IBM to Provide NYSE with Extreme Availability Processing

IBM and the New York Stock Exchange announce that they are collaborating on a new order management and messaging system in support of the 1.6 billion shares traded daily.

IBM and the New York Stock Exchange announced this week that they are collaborating on a new order management and messaging system in support of the 1.6 billion shares traded daily.

The order management system includes 3,000 handheld devices, designed by IBM Engineering & Technology Services, that will be used by brokers on the trading floor to place orders.

The IBM-NYSE work on the new TradeWorks infrastructure includes what is believed to be the most extensive testing ever done for a Java-based application environment. IBMs WebSphere infrastructure software, DB2 data management software and Tivoli management software will act as the back-end engine room for TradeWorks, processing the increasingly heavy flow of transactions. The DB2 back end will run on an IBM mainframe running zOS.

In addition to the handhelds, IBM is supplying custom-built Linux-based workstations with high-resolution graphics, low power and redundant connectivity. Traders, brokers and clerks will use these workstations to relay real-time market intelligence from the Exchange floor to upstairs trading desks.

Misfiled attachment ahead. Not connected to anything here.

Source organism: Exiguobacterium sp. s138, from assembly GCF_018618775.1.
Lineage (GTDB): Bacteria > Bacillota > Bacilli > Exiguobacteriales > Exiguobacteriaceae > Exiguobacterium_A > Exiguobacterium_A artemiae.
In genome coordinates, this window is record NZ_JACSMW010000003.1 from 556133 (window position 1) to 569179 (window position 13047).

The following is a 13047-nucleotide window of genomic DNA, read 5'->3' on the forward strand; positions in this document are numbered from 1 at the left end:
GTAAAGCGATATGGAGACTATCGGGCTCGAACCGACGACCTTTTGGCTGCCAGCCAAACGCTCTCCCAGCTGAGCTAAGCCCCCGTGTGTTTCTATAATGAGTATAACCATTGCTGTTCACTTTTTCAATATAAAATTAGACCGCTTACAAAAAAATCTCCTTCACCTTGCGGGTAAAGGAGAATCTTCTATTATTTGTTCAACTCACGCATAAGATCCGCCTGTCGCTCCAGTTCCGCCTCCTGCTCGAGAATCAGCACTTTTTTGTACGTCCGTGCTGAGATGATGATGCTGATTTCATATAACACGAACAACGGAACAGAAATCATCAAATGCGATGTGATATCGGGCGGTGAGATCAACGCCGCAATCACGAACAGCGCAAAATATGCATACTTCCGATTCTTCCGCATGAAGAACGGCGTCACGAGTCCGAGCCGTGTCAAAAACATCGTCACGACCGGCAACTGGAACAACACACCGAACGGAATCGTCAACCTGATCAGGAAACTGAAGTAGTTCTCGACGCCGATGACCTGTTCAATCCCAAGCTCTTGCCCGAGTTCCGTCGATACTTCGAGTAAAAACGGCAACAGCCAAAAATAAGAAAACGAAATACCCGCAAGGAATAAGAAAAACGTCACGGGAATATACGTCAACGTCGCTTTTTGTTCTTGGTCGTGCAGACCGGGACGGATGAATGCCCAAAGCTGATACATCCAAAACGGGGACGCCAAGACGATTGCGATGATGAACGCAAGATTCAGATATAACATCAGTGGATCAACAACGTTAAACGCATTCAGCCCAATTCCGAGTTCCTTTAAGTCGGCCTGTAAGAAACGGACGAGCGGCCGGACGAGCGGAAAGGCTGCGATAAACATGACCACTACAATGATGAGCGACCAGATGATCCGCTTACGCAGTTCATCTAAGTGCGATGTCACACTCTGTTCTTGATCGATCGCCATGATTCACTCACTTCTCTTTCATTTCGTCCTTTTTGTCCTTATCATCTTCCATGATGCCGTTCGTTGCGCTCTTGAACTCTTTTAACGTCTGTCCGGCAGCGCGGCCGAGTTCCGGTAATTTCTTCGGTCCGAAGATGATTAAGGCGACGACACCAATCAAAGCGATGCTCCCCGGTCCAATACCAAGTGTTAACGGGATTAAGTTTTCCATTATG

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IBM officials described the system as one of the most tested systems the company has ever developed, not unlike the testing that was used for the space program. TradeWorks is based on Java, J2EE and WebSphere, with DB2 on the back end storing the trade records and customer information. The wireless devices have to be seamlessly integrated, and the end-to-end testing reportedly lasted over a year.

One of characteristics of the tests involved mimicking the spiky nature of placing trades. The system needs to respond in subseconds as well as be able to handle failure. How does the system recover from a software or hardware break? Much of the testing was done to flush out those issues before it went into live production.

There was an IT team internal to the NYSE that looked for "the most devilish ways to break things," according to Roger Burkhardt, chief technology officer of the NYSE. "Our team tried to conceive of the worst thing that could possibly go wrong, and then see how the system could recover. Were very happy to be out of the business of writing middleware and hand that over to IBM."

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